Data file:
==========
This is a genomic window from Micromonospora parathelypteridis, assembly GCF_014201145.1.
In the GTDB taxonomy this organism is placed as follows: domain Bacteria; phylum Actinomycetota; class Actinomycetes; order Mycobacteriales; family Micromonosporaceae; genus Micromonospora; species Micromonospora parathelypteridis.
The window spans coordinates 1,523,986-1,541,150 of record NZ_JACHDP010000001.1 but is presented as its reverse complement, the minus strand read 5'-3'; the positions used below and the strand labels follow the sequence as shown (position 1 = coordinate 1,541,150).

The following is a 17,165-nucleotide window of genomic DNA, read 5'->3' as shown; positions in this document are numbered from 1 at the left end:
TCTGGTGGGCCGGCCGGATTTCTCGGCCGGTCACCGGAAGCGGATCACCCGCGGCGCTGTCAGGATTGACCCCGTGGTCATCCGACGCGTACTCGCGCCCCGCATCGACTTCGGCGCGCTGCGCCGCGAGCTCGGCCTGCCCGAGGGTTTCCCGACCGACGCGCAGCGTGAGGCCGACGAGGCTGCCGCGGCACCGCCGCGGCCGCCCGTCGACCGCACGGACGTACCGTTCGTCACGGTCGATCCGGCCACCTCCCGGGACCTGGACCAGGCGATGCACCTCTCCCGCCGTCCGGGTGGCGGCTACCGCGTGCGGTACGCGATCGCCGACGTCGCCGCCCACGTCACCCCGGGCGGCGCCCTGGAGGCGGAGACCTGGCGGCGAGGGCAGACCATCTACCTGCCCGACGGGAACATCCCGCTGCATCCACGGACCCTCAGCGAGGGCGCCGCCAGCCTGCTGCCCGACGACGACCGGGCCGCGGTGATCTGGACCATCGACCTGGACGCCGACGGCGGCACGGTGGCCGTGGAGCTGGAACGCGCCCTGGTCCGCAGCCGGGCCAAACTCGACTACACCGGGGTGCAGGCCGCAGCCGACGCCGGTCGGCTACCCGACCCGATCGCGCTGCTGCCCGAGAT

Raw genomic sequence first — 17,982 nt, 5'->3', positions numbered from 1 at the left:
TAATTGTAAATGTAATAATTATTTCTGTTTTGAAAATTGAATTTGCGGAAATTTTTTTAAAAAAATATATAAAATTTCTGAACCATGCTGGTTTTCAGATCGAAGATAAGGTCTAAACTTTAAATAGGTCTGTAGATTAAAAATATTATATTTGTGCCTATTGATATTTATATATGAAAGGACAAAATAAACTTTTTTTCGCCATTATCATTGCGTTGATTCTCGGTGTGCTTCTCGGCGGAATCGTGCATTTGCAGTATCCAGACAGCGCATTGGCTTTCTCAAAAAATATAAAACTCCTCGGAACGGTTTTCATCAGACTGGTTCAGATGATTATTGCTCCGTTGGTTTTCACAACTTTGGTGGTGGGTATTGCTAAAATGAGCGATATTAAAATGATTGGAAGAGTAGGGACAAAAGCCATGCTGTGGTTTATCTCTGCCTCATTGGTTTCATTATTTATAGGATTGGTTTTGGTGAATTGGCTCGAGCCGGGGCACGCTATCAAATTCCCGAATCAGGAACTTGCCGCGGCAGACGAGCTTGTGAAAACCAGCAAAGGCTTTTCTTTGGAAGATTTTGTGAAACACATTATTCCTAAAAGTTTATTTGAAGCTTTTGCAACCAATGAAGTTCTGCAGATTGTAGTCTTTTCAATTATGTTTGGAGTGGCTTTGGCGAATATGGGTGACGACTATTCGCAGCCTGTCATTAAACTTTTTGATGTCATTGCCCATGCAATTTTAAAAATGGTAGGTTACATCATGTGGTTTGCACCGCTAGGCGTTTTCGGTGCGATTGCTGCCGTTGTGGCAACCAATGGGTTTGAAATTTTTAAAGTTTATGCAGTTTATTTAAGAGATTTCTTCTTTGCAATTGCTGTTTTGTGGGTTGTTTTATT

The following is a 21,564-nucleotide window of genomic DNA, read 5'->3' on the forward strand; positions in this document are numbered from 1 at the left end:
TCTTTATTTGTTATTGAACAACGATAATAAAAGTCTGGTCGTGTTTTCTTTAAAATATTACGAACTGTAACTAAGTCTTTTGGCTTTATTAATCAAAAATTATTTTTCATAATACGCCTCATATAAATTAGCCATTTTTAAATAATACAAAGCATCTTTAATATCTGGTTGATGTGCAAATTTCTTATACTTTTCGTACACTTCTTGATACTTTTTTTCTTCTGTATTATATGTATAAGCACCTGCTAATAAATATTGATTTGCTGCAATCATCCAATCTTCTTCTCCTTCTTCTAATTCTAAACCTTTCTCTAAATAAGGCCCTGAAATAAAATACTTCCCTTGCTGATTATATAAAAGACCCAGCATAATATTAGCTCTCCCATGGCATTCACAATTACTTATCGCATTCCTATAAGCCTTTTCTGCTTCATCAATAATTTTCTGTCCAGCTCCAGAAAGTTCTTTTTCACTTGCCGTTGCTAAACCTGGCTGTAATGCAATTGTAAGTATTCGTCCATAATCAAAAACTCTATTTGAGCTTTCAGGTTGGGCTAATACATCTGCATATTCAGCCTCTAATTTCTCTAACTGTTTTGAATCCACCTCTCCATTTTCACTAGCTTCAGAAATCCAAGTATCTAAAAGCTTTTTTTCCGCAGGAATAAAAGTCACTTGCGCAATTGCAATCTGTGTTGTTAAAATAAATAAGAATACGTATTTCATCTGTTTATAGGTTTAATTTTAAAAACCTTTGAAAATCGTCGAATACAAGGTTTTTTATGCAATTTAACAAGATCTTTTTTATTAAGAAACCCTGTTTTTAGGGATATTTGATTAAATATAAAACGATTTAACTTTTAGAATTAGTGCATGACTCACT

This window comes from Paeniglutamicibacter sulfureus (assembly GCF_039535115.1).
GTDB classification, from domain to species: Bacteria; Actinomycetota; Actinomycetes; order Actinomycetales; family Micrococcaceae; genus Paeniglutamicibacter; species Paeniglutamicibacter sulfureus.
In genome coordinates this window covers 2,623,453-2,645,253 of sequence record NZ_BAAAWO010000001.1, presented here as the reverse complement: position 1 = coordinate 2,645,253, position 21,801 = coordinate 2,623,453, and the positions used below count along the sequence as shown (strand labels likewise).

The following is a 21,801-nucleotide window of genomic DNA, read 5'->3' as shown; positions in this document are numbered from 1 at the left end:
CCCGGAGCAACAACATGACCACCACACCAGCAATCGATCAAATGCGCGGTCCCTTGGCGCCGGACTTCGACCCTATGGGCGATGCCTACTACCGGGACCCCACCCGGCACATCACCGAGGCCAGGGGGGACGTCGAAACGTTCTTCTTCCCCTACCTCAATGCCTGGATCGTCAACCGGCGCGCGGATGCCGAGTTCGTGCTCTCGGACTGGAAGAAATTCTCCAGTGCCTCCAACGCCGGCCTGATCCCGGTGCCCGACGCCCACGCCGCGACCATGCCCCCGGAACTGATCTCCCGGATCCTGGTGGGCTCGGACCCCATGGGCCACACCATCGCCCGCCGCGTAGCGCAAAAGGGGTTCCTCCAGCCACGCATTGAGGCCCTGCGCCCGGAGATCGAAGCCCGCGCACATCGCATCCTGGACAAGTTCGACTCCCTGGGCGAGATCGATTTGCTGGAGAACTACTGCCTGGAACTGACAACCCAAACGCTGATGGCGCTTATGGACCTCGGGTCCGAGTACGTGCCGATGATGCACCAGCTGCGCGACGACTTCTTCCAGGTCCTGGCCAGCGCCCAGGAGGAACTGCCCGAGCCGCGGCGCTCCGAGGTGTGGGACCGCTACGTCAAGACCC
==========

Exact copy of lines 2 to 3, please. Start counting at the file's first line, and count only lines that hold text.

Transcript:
In the GTDB taxonomy this organism is placed as follows: domain Bacteria; phylum Actinomycetota; class Actinomycetes; order Mycobacteriales; family Micromonosporaceae; genus Micromonospora; species Micromonospora parathelypteridis.
The window spans coordinates 1,523,986-1,541,150 of record NZ_JACHDP010000001.1 but is presented as its reverse complement, the minus strand read 5'-3'; the positions used below and the strand labels follow the sequence as shown (position 1 = coordinate 1,541,150).